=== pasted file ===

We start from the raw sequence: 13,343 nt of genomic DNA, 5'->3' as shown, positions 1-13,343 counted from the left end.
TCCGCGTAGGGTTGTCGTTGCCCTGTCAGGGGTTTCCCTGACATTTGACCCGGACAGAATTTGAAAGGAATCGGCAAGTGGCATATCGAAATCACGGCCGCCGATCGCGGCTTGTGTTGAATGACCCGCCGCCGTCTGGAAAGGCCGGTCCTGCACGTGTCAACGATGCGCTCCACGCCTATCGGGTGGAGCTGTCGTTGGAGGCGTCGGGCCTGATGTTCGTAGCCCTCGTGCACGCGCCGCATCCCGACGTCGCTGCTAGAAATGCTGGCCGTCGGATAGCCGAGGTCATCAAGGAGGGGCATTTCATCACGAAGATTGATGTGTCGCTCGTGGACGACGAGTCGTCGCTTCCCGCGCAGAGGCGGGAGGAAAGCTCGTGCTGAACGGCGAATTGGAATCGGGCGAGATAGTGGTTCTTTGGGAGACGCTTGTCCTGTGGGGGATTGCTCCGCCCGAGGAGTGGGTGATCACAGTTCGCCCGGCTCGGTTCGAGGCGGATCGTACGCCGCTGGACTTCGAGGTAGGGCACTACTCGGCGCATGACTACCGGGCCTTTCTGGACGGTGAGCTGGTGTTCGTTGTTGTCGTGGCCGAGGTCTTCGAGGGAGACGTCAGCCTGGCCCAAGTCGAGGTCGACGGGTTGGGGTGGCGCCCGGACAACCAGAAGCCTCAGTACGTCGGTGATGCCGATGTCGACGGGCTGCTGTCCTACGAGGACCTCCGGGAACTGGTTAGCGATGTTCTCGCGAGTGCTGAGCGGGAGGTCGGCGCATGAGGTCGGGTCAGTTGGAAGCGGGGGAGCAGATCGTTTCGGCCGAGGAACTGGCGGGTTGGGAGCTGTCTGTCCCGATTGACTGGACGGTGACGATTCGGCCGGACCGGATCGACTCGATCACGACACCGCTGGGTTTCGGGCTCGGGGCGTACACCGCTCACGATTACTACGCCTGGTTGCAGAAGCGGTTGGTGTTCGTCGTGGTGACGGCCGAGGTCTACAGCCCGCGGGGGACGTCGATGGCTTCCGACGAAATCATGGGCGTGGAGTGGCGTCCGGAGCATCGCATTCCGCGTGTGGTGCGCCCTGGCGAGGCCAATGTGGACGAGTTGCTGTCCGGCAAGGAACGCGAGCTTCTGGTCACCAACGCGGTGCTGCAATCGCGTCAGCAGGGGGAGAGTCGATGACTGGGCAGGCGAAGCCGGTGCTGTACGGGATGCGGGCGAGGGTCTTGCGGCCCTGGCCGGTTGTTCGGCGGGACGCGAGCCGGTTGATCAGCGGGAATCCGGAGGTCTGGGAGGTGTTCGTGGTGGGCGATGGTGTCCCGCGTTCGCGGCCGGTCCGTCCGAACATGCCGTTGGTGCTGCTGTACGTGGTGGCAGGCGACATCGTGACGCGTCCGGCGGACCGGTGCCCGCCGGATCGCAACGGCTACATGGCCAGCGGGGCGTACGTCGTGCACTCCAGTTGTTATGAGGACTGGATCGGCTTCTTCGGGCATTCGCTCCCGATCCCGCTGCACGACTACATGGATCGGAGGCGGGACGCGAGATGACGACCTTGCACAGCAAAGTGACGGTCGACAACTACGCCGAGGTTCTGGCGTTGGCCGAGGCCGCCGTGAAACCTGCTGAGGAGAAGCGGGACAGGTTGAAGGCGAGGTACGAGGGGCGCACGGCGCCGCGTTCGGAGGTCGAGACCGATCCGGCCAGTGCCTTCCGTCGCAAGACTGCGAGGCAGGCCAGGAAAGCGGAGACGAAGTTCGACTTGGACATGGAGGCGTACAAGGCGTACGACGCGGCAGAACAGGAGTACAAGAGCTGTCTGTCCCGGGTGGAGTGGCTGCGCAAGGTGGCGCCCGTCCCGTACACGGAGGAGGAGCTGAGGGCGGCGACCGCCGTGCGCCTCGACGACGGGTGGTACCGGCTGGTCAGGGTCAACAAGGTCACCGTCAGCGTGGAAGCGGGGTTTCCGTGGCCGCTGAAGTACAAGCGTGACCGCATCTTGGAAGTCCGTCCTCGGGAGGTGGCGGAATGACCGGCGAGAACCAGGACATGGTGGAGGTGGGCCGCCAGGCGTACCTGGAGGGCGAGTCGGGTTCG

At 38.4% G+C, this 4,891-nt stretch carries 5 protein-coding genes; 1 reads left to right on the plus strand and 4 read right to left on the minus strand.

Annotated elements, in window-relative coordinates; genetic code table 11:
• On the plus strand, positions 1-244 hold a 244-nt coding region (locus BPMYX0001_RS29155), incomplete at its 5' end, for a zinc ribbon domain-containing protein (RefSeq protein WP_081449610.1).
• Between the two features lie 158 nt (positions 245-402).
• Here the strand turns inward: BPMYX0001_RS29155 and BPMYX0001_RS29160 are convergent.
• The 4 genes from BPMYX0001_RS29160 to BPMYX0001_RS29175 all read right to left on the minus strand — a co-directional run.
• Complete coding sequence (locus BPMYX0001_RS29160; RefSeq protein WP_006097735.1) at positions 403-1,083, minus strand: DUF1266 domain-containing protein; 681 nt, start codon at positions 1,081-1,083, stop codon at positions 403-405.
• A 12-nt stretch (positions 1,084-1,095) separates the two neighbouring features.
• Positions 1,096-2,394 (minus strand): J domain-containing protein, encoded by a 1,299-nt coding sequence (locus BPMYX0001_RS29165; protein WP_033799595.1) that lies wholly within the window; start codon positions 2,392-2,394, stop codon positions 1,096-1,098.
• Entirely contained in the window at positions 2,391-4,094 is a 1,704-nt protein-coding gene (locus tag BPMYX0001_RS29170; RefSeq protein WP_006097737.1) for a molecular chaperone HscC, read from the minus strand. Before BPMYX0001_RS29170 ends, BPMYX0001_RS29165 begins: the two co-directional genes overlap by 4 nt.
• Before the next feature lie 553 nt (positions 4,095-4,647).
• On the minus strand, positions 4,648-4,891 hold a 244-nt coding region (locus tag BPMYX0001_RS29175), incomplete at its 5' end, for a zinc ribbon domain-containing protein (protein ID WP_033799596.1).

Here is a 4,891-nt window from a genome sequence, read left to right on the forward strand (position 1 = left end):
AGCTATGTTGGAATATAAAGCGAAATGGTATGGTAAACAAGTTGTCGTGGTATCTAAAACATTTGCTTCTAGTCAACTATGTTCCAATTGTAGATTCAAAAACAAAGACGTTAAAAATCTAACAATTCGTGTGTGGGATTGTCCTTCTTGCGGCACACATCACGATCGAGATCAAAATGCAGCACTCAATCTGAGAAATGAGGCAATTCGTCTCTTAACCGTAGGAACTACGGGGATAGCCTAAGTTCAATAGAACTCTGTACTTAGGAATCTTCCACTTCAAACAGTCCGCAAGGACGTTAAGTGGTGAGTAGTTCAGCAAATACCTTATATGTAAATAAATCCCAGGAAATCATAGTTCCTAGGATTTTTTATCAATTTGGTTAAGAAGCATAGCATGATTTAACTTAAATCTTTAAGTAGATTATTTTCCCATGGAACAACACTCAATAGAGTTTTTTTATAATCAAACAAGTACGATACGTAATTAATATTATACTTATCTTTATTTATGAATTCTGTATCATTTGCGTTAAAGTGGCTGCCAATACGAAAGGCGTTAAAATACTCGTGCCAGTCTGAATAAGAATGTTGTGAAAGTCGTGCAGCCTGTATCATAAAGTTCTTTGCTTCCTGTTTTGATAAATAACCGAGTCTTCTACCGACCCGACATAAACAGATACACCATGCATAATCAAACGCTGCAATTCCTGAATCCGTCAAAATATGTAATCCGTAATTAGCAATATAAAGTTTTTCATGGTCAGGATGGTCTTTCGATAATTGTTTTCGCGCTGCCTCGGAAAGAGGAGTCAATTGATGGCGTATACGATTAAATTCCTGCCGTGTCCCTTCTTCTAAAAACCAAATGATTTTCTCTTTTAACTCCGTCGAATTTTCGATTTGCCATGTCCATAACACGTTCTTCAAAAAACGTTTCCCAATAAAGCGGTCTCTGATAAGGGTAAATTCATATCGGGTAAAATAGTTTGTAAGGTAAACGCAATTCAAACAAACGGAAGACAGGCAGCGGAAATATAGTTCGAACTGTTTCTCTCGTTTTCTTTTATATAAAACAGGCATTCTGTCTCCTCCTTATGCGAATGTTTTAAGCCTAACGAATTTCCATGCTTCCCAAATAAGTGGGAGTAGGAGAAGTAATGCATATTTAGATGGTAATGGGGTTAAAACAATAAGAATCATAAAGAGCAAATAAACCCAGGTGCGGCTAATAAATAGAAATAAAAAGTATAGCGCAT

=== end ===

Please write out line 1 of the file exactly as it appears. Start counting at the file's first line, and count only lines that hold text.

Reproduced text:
We start from the raw sequence: 13,343 nt of genomic DNA, 5'->3' as shown, positions 1-13,343 counted from the left end.